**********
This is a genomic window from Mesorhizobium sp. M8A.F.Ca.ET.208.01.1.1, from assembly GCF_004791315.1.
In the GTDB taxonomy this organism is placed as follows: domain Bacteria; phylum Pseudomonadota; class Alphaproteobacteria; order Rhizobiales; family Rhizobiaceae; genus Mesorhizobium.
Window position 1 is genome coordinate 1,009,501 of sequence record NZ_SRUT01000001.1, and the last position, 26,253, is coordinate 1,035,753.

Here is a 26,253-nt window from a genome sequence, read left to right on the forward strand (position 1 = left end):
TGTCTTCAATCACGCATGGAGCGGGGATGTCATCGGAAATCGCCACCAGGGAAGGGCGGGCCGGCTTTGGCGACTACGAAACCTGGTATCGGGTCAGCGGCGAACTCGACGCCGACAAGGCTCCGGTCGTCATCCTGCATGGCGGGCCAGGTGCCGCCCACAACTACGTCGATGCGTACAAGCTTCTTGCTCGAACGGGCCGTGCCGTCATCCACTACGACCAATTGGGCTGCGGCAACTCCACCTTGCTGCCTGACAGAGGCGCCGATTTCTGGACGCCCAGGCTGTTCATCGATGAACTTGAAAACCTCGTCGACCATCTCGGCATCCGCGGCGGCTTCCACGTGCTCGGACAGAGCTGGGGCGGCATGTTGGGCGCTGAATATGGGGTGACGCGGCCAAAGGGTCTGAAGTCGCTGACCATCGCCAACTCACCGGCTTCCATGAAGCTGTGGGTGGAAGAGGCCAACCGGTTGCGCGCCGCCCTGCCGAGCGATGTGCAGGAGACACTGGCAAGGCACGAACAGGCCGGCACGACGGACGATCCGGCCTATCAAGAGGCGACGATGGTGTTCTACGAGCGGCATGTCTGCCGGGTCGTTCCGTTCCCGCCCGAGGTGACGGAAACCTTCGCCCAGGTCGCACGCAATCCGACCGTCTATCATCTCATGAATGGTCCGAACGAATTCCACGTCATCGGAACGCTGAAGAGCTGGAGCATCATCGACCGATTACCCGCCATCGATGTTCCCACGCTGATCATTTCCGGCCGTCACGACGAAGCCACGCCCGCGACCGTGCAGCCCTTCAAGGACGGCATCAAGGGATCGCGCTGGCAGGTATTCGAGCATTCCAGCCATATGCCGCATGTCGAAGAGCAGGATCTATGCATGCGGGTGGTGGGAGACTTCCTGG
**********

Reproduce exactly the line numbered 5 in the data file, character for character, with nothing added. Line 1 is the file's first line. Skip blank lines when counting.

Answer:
TGTCTTCAATCACGCATGGAGCGGGGATGTCATCGGAAATCGCCACCAGGGAAGGGCGGGCCGGCTTTGGCGACTACGAAACCTGGTATCGGGTCAGCGGCGAACTCGACGCCGACAAGGCTCCGGTCGTCATCCTGCATGGCGGGCCAGGTGCCGCCCACAACTACGTCGATGCGTACAAGCTTCTTGCTCGAACGGGCCGTGCCGTCATCCACTACGACCAATTGGGCTGCGGCAACTCCACCTTGCTGCCTGACAGAGGCGCCGATTTCTGGACGCCCAGGCTGTTCATCGATGAACTTGAAAACCTCGTCGACCATCTCGGCATCCGCGGCGGCTTCCACGTGCTCGGACAGAGCTGGGGCGGCATGTTGGGCGCTGAATATGGGGTGACGCGGCCAAAGGGTCTGAAGTCGCTGACCATCGCCAACTCACCGGCTTCCATGAAGCTGTGGGTGGAAGAGGCCAACCGGTTGCGCGCCGCCCTGCCGAGCGATGTGCAGGAGACACTGGCAAGGCACGAACAGGCCGGCACGACGGACGATCCGGCCTATCAAGAGGCGACGATGGTGTTCTACGAGCGGCATGTCTGCCGGGTCGTTCCGTTCCCGCCCGAGGTGACGGAAACCTTCGCCCAGGTCGCACGCAATCCGACCGTCTATCATCTCATGAATGGTCCGAACGAATTCCACGTCATCGGAACGCTGAAGAGCTGGAGCATCATCGACCGATTACCCGCCATCGATGTTCCCACGCTGATCATTTCCGGCCGTCACGACGAAGCCACGCCCGCGACCGTGCAGCCCTTCAAGGACGGCATCAAGGGATCGCGCTGGCAGGTATTCGAGCATTCCAGCCATATGCCGCATGTCGAAGAGCAGGATCTATGCATGCGGGTGGTGGGAGACTTCCTGG